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Flip the Script Friday: Henry Beissel, Inuk

I decided to go back to the library, to the same shelf where I found Bone Cage, to see what other treasures it had in store for me. And a treasure I found, in the form of the fantastic fantasy Inuk by Henry Beissel

That’s So Jacob Presents: Flip the Script Friday

Episode #41: Henry Beissel, Inuk

Image Credit: Amazon.com

The Basics

Inuk premiered on 1 August 1973 at the Stratford Shakespeare Festival in Stratford, Ontario, Canada. It has also been translated into French, for a six-year run in France by the Compagnie Morisse. According to the author’s preface, the script has also been translated into Bengali, Chinese, German, Hebrew, Japanese, Polish, and Spanish.

Characters

  • Single Characters
    • Inuk, a young hunter.
    • Father
    • Mother
    • Raven, who acts as a narrator.
    • Polar Bear
    • Arctic Fox
    • Sea Monster
    • Spirit of the Caribou
    • Spirit of the Moon (Male)
    • Spirit of the Wind (Male)
    • Spirit of the Dream (Female)
    • Sedna, Goddess of the Sea
    • Spirit of the Ice (Male)
    • Spirit of the Sun (Female)
  • Group Characters (Choruses)
    • Dog Team
    • Musk Oxen
    • Seals
    • Sharks
    • Inuit Villagers

*Note: In the original production, all characters aside from Sedna, the six Spirits, and the group of Inuit Villagers were performed by marionettes.

Setting/Plot

Mythical Inuit Village. It is winter in Inuk’s village, and he and his mother and father are starving. On a hunt, Inuk’s father is killed by a polar bear, giving Inuk the impetus to embark on a quest to find the Spirit of the Sun and bring her back to his village. His quest, tempered by the feuding spirits of the Wind and the Moon, the tricky goddess Sedna, an initially misunderstood Sea Monster, and helped by a silly group of seals, leads him to the Great Hall of the Iceberg, whereupon he meets the spirits of the Ice and the Sun, as well as that of his deceased father. Overall, Inuk learns a lesson about the cycles of the planet and of life.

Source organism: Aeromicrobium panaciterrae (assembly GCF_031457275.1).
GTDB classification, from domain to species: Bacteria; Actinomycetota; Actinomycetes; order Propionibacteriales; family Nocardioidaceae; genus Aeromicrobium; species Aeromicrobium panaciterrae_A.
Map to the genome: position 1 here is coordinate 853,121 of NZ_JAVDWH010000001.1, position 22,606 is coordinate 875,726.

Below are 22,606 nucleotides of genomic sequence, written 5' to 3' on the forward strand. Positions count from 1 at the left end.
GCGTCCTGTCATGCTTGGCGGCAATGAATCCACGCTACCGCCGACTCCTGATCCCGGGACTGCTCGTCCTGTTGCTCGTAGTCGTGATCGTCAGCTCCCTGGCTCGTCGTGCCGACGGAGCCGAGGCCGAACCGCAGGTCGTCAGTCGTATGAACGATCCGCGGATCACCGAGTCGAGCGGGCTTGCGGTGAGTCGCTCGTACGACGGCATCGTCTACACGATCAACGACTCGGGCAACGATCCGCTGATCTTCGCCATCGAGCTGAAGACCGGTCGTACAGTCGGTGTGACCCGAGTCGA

Major Themes

Men are the Moon, Women are the Sun?

Not so much of a theme, I guess, but an observation, that characters typically seen as female, such as Moon and Wind, are male, and the Sun is female. This interesting subversion is thought-provoking, adding to the mystery of the elements as well as giving them different dimensions. It is also a reminder that this story comes from the indigenous people and, being non-Western, has its own unique backdrop in many ways, including gender roles.

What About the Children?

The back cover quotes Doug Bale of The Free Press, stating “[t]he tale is an admirable blend of fairy tale and poetry that appeals equally to adults and children.” I could easily see this being a children’s play, but one that adults would definitely pay attention to, with the occasional “slightly older” joke in the mix. However, in terms of the main character, Inuk, he is constantly referring to himself as a man, a hunter, while the other characters see him as a boy up until the end. This shows children that even though you may think you are all grown up, you still have some more growing up to do, as do we all. At the end, it is stated that Inuk and the Spirit of the Sun will be “married, but for a short time only,” which makes me feel like Inuk, although not totally grown up, has progressed to a place where he can get married, traditionally a grown-up activity.

Happily Ever After? Not So Fast

This is literally how the play ends, with Sedna, Goddess of the Sea, telling Inuk that he won’t be able to stay married to the Spirit of the Sun forever, and just like everything in life, she will have to return to the Great Hall of the Iceberg every year. Although she is also there at the end, along with Inuk, Sedna’s marriage to the Moon is also in limbo, as the moon and the sea go through changes and phases, just like Inuk and the Sun will. And furthermore, Inuk’s father stays dead, rather than coming back to life. What I like about this is that it shows children a clear message about the life cycle without being disappointing (Inuk’s father leaves him with a message that he is proud of his son, and that he should take care of his mother in his place), but also sparks children’s imagination with further discussion about Inuk, the Sun, Sedna, and the Moon, warranted by their metaphorical marriages, without any scientific information being offered.

My Thoughts

I am so glad I picked Inuk off the shelf. It was an unusual but fun ride, and I do think that it would definitely be a hit with both children and adults. I really like the creativity that it presents – in performance, design, and dramaturgy – and the suggestions that masks or puppets be used as the production sees fit, the more the merrier. Beissel notes that even though it was a mix of marionettes and human actors in the Stratford production, it can be either all puppets or all humans, masks or no masks, and it would still be fine. I like that philosophy; it makes it easier to work with, especially for a low-budget group like a school. I think it could be a pretty killer school play, in fact, rather than the normal, played-out children’s shows like Cinderella and Jack and the Beanstalk and Little Red Riding Hood, and all the rest.

How I’d Flip It